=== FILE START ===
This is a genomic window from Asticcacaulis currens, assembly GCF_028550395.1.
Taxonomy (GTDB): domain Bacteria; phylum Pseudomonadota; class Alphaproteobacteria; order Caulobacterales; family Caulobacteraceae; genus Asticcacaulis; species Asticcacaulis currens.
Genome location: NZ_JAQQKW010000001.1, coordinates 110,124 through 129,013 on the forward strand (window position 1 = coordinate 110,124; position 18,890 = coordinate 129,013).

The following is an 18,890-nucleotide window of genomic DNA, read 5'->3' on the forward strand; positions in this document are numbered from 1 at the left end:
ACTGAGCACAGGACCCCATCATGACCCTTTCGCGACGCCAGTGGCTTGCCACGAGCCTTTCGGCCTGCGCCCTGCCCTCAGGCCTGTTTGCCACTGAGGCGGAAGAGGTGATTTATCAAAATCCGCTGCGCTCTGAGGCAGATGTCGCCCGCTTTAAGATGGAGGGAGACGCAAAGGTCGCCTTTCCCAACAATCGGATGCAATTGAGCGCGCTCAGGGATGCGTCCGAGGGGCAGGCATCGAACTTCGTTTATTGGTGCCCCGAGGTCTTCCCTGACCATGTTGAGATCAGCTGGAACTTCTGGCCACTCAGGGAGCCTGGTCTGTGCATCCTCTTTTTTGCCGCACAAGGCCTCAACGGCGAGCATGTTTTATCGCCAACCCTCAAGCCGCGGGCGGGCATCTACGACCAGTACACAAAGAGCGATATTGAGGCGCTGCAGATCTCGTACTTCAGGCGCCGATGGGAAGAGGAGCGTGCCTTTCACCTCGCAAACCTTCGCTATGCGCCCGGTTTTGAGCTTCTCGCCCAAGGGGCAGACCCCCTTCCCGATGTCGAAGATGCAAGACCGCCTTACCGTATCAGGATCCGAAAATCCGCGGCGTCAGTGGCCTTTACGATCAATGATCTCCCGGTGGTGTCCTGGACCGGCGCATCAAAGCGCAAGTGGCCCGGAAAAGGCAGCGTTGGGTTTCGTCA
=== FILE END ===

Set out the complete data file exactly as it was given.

This is a genomic window from Asticcacaulis currens, assembly GCF_028550395.1.
Taxonomy (GTDB): domain Bacteria; phylum Pseudomonadota; class Alphaproteobacteria; order Caulobacterales; family Caulobacteraceae; genus Asticcacaulis; species Asticcacaulis currens.
Genome location: NZ_JAQQKW010000001.1, coordinates 110,124 through 129,013 on the forward strand (window position 1 = coordinate 110,124; position 18,890 = coordinate 129,013).

The following is an 18,890-nucleotide window of genomic DNA, read 5'->3' on the forward strand; positions in this document are numbered from 1 at the left end:
ACTGAGCACAGGACCCCATCATGACCCTTTCGCGACGCCAGTGGCTTGCCACGAGCCTTTCGGCCTGCGCCCTGCCCTCAGGCCTGTTTGCCACTGAGGCGGAAGAGGTGATTTATCAAAATCCGCTGCGCTCTGAGGCAGATGTCGCCCGCTTTAAGATGGAGGGAGACGCAAAGGTCGCCTTTCCCAACAATCGGATGCAATTGAGCGCGCTCAGGGATGCGTCCGAGGGGCAGGCATCGAACTTCGTTTATTGGTGCCCCGAGGTCTTCCCTGACCATGTTGAGATCAGCTGGAACTTCTGGCCACTCAGGGAGCCTGGTCTGTGCATCCTCTTTTTTGCCGCACAAGGCCTCAACGGCGAGCATGTTTTATCGCCAACCCTCAAGCCGCGGGCGGGCATCTACGACCAGTACACAAAGAGCGATATTGAGGCGCTGCAGATCTCGTACTTCAGGCGCCGATGGGAAGAGGAGCGTGCCTTTCACCTCGCAAACCTTCGCTATGCGCCCGGTTTTGAGCTTCTCGCCCAAGGGGCAGACCCCCTTCCCGATGTCGAAGATGCAAGACCGCCTTACCGTATCAGGATCCGAAAATCCGCGGCGTCAGTGGCCTTTACGATCAATGATCTCCCGGTGGTGTCCTGGACCGGCGCATCAAAGCGCAAGTGGCCCGGAAAAGGCAGCGTTGGGTTTCGTCA